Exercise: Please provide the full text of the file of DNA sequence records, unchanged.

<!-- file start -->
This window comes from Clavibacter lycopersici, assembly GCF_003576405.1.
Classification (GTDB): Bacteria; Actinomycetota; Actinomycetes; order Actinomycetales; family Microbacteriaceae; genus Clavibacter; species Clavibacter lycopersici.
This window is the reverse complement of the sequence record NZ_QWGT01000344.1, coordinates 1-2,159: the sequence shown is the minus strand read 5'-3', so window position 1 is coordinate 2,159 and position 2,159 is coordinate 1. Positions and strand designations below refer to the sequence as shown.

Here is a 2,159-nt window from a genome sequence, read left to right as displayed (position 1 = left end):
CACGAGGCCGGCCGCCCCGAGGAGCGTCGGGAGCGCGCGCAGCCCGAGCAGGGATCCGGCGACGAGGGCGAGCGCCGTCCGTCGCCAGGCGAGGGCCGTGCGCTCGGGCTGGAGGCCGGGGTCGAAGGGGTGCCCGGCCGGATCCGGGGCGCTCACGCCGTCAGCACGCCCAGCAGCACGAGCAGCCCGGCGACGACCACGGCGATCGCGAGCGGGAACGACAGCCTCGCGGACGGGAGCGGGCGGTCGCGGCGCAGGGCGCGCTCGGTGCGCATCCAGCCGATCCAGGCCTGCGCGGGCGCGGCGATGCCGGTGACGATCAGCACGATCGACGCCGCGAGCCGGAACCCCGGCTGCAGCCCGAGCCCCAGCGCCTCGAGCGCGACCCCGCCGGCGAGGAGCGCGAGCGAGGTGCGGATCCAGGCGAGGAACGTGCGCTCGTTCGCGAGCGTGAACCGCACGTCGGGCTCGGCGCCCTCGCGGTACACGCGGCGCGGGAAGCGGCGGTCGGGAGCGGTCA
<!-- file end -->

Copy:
This window comes from Clavibacter lycopersici, assembly GCF_003576405.1.
Classification (GTDB): Bacteria; Actinomycetota; Actinomycetes; order Actinomycetales; family Microbacteriaceae; genus Clavibacter; species Clavibacter lycopersici.
This window is the reverse complement of the sequence record NZ_QWGT01000344.1, coordinates 1-2,159: the sequence shown is the minus strand read 5'-3', so window position 1 is coordinate 2,159 and position 2,159 is coordinate 1. Positions and strand designations below refer to the sequence as shown.

Here is a 2,159-nt window from a genome sequence, read left to right as displayed (position 1 = left end):
CACGAGGCCGGCCGCCCCGAGGAGCGTCGGGAGCGCGCGCAGCCCGAGCAGGGATCCGGCGACGAGGGCGAGCGCCGTCCGTCGCCAGGCGAGGGCCGTGCGCTCGGGCTGGAGGCCGGGGTCGAAGGGGTGCCCGGCCGGATCCGGGGCGCTCACGCCGTCAGCACGCCCAGCAGCACGAGCAGCCCGGCGACGACCACGGCGATCGCGAGCGGGAACGACAGCCTCGCGGACGGGAGCGGGCGGTCGCGGCGCAGGGCGCGCTCGGTGCGCATCCAGCCGATCCAGGCCTGCGCGGGCGCGGCGATGCCGGTGACGATCAGCACGATCGACGCCGCGAGCCGGAACCCCGGCTGCAGCCCGAGCCCCAGCGCCTCGAGCGCGACCCCGCCGGCGAGGAGCGCGAGCGAGGTGCGGATCCAGGCGAGGAACGTGCGCTCGTTCGCGAGCGTGAACCGCACGTCGGGCTCGGCGCCCTCGCGGTACACGCGGCGCGGGAAGCGGCGGTCGGGAGCGGTCA